BSc Applied Technology, Cardiff University
Senior Consultant, CACI ltd
I have worked as a business development manager for 10 years within financial services, healthcare, legal, not-for-profits and public services. My day-to-day activity involves identifying client challenges and promoting the services my company can offer to solve them. During my career I have both managed and led a new business development team and worked alongside a wide range of leading brands to support their requirements.
Why Imperial College Business School?
I chose Imperial because of its reputation as a leading business school, as well as its focus on entrepreneurship and sustainability. I see both of these as essential skills to gain if I wish to advance further in my career and make an impact in my role. I specifically chose the Weekend MBA programme so that I wouldn’t have to put a stop to my current role and would be able to immediately apply the new skills I’d learned. It’s been tough balancing the 15+ hours per week studying with a 40+ hour job, but it’s also been extremely energising combining the two.
In terms of funding, I had thought about pursuing a Master’s for a number of years, so have always put a large proportion of my earning towards saving for it.
Developing skills in new areas
I have certainly advanced my overall ability to take a problem and break it down to come up with viable solutions. Combining this with a wide range of skills from the core modules means I can look at problems from different angles and reduce the amount of bias I might previously have held in my decision making.
Before starting the programme, I thought some of the modules such as Corporate Finance would be quite daunting. However, this module taught me that practice and learning from others is key to overcoming challenges you initially think you will struggle with. While I may not need to price a company share value all that often in my daily role, it’s satisfying knowing I can do it, and gives me a deeper level of understanding of what drives businesses.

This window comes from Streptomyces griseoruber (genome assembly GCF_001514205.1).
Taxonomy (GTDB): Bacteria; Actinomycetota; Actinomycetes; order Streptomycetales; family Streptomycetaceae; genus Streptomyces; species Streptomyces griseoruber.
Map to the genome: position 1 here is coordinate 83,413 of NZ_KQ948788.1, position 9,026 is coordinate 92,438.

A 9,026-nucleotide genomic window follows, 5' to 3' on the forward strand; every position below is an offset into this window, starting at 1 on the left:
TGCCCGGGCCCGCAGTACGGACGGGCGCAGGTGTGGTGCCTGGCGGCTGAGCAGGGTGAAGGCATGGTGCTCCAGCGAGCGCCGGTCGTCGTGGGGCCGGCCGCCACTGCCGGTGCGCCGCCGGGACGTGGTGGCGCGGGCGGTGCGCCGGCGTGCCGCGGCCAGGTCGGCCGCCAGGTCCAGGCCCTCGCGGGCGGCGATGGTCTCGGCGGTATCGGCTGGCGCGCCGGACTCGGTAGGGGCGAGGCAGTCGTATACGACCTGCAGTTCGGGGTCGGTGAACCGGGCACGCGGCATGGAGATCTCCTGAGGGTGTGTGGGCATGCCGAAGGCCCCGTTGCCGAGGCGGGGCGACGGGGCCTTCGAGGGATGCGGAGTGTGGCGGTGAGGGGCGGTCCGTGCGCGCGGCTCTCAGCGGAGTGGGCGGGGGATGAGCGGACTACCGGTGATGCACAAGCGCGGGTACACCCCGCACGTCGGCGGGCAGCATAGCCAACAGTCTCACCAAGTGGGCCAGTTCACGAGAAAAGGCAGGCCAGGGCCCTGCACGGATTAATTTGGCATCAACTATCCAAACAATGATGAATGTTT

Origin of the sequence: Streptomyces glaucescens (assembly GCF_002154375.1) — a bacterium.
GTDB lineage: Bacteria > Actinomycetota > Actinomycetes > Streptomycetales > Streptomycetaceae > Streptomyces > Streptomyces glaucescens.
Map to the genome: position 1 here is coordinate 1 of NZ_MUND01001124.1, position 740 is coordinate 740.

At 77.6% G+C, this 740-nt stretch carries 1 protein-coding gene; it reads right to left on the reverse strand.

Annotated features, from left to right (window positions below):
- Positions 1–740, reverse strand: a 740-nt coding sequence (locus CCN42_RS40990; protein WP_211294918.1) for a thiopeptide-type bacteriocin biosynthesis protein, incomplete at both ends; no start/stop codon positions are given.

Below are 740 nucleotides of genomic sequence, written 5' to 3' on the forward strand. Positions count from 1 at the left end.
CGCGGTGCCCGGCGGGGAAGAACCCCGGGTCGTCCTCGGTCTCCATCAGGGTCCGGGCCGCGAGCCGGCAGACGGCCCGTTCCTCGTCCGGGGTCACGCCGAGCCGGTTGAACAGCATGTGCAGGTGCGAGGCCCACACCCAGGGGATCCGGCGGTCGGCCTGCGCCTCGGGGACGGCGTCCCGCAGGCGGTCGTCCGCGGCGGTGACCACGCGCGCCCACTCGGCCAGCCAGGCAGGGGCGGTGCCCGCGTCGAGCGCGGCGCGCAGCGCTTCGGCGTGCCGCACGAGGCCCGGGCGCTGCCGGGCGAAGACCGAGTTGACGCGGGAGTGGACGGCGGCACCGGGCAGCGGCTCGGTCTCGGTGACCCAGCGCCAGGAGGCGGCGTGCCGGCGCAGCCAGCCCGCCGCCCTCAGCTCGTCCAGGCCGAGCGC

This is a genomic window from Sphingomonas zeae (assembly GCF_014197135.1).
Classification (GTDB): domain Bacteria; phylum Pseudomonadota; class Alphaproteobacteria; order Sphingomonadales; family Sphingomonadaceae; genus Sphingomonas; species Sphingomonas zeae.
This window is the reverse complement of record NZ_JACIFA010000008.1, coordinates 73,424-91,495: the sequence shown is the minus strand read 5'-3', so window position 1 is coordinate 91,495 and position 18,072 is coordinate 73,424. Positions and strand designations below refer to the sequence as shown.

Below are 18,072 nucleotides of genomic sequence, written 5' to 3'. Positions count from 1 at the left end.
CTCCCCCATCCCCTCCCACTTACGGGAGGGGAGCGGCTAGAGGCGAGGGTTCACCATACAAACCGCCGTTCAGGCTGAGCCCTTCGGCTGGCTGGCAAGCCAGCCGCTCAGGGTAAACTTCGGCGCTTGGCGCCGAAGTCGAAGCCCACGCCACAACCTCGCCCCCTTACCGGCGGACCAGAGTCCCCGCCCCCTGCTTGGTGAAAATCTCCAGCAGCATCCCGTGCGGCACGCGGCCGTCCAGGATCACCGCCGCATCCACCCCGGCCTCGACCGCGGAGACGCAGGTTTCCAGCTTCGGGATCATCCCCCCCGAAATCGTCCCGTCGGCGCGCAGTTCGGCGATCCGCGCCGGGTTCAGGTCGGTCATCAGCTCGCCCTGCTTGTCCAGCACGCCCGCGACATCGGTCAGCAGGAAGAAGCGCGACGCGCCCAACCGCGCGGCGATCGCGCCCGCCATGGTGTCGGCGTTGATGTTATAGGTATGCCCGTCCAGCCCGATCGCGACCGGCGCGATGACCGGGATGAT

I have also greatly developed my skills in entrepreneurship. The ability to not only generate ideas but also implement them has given me a wider range of skills that will be valuable whether I decide to start a business or simply lead projects on behalf of another company.
Balancing your time
Being able to work full-time while attending lectures was a huge plus for me. If you’re willing to accept not going anywhere on holiday for a while, then there is no need to reduce your hours or take a pay cut (making funding the MBA a lot easier as well). Of course, if your company is able to support you with time to study that also helps. Looking back on my first year, I was able to spare about six to seven days of annual leave for non-study days which was used for the Christmas holidays and a short break away after the exams.